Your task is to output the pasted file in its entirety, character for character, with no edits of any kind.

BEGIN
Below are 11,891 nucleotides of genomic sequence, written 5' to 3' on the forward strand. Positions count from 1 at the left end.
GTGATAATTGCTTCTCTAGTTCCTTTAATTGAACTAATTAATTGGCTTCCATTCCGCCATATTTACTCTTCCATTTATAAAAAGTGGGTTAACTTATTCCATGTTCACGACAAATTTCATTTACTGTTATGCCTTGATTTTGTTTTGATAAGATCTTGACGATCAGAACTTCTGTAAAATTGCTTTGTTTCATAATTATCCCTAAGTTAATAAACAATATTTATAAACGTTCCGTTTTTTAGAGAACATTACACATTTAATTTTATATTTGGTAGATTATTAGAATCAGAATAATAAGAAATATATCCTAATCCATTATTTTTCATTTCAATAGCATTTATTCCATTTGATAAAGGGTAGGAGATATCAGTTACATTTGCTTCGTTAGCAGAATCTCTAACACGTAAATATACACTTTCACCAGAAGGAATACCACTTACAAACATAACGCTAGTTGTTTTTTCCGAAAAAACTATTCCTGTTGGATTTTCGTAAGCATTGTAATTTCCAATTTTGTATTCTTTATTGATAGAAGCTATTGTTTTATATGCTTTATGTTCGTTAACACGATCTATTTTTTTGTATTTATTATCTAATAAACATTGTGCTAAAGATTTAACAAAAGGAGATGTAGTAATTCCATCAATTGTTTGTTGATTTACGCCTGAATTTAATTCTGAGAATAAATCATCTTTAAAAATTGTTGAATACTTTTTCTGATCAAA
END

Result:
Below are 11,891 nucleotides of genomic sequence, written 5' to 3' on the forward strand. Positions count from 1 at the left end.
GTGATAATTGCTTCTCTAGTTCCTTTAATTGAACTAATTAATTGGCTTCCATTCCGCCATATTTACTCTTCCATTTATAAAAAGTGGGTTAACTTATTCCATGTTCACGACAAATTTCATTTACTGTTATGCCTTGATTTTGTTTTGATAAGATCTTGACGATCAGAACTTCTGTAAAATTGCTTTGTTTCATAATTATCCCTAAGTTAATAAACAATATTTATAAACGTTCCGTTTTTTAGAGAACATTACACATTTAATTTTATATTTGGTAGATTATTAGAATCAGAATAATAAGAAATATATCCTAATCCATTATTTTTCATTTCAATAGCATTTATTCCATTTGATAAAGGGTAGGAGATATCAGTTACATTTGCTTCGTTAGCAGAATCTCTAACACGTAAATATACACTTTCACCAGAAGGAATACCACTTACAAACATAACGCTAGTTGTTTTTTCCGAAAAAACTATTCCTGTTGGATTTTCGTAAGCATTGTAATTTCCAATTTTGTATTCTTTATTGATAGAAGCTATTGTTTTATATGCTTTATGTTCGTTAACACGATCTATTTTTTTGTATTTATTATCTAATAAACATTGTGCTAAAGATTTAACAAAAGGAGATGTAGTAATTCCATCAATTGTTTGTTGATTTACGCCTGAATTTAATTCTGAGAATAAATCATCTTTAAAAATTGTTGAATACTTTTTCTGATCAAA